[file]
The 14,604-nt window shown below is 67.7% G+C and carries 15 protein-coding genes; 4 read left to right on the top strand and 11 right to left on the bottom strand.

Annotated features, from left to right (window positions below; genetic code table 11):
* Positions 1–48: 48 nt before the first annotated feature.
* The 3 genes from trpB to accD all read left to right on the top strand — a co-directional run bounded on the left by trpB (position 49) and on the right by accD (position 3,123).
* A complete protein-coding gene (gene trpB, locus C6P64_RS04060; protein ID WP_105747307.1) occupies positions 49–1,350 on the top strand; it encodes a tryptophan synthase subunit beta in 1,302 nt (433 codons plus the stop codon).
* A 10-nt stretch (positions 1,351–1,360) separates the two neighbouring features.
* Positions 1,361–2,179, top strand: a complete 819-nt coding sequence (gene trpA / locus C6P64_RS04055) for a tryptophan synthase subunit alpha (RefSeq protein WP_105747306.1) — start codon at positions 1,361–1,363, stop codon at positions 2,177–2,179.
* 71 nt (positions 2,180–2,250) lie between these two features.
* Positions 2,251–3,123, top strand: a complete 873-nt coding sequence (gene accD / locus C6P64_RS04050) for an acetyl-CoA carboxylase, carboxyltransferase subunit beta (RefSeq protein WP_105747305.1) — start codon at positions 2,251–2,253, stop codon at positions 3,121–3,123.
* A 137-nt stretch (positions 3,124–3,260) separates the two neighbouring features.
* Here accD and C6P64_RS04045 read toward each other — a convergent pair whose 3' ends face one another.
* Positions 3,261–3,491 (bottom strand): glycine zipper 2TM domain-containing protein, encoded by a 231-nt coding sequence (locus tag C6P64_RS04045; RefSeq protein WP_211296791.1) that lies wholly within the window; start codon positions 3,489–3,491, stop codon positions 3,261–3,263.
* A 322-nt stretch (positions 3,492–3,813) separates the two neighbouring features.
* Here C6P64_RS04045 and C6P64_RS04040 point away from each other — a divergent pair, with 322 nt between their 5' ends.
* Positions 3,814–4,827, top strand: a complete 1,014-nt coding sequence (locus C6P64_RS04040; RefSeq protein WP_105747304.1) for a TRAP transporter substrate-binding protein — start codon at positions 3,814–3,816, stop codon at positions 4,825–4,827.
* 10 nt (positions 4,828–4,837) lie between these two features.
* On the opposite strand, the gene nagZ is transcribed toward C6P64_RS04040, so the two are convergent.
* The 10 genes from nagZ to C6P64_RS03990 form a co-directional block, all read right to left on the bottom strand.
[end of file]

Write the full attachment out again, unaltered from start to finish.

The 14,604-nt window shown below is 67.7% G+C and carries 15 protein-coding genes; 4 read left to right on the top strand and 11 right to left on the bottom strand.

Annotated features, from left to right (window positions below; genetic code table 11):
* Positions 1–48: 48 nt before the first annotated feature.
* The 3 genes from trpB to accD all read left to right on the top strand — a co-directional run bounded on the left by trpB (position 49) and on the right by accD (position 3,123).
* A complete protein-coding gene (gene trpB, locus C6P64_RS04060; protein ID WP_105747307.1) occupies positions 49–1,350 on the top strand; it encodes a tryptophan synthase subunit beta in 1,302 nt (433 codons plus the stop codon).
* A 10-nt stretch (positions 1,351–1,360) separates the two neighbouring features.
* Positions 1,361–2,179, top strand: a complete 819-nt coding sequence (gene trpA / locus C6P64_RS04055) for a tryptophan synthase subunit alpha (RefSeq protein WP_105747306.1) — start codon at positions 1,361–1,363, stop codon at positions 2,177–2,179.
* 71 nt (positions 2,180–2,250) lie between these two features.
* Positions 2,251–3,123, top strand: a complete 873-nt coding sequence (gene accD / locus C6P64_RS04050) for an acetyl-CoA carboxylase, carboxyltransferase subunit beta (RefSeq protein WP_105747305.1) — start codon at positions 2,251–2,253, stop codon at positions 3,121–3,123.
* A 137-nt stretch (positions 3,124–3,260) separates the two neighbouring features.
* Here accD and C6P64_RS04045 read toward each other — a convergent pair whose 3' ends face one another.
* Positions 3,261–3,491 (bottom strand): glycine zipper 2TM domain-containing protein, encoded by a 231-nt coding sequence (locus tag C6P64_RS04045; RefSeq protein WP_211296791.1) that lies wholly within the window; start codon positions 3,489–3,491, stop codon positions 3,261–3,263.
* A 322-nt stretch (positions 3,492–3,813) separates the two neighbouring features.
* Here C6P64_RS04045 and C6P64_RS04040 point away from each other — a divergent pair, with 322 nt between their 5' ends.
* Positions 3,814–4,827, top strand: a complete 1,014-nt coding sequence (locus C6P64_RS04040; RefSeq protein WP_105747304.1) for a TRAP transporter substrate-binding protein — start codon at positions 3,814–3,816, stop codon at positions 4,825–4,827.
* 10 nt (positions 4,828–4,837) lie between these two features.
* On the opposite strand, the gene nagZ is transcribed toward C6P64_RS04040, so the two are convergent.
* The 10 genes from nagZ to C6P64_RS03990 form a co-directional block, all read right to left on the bottom strand.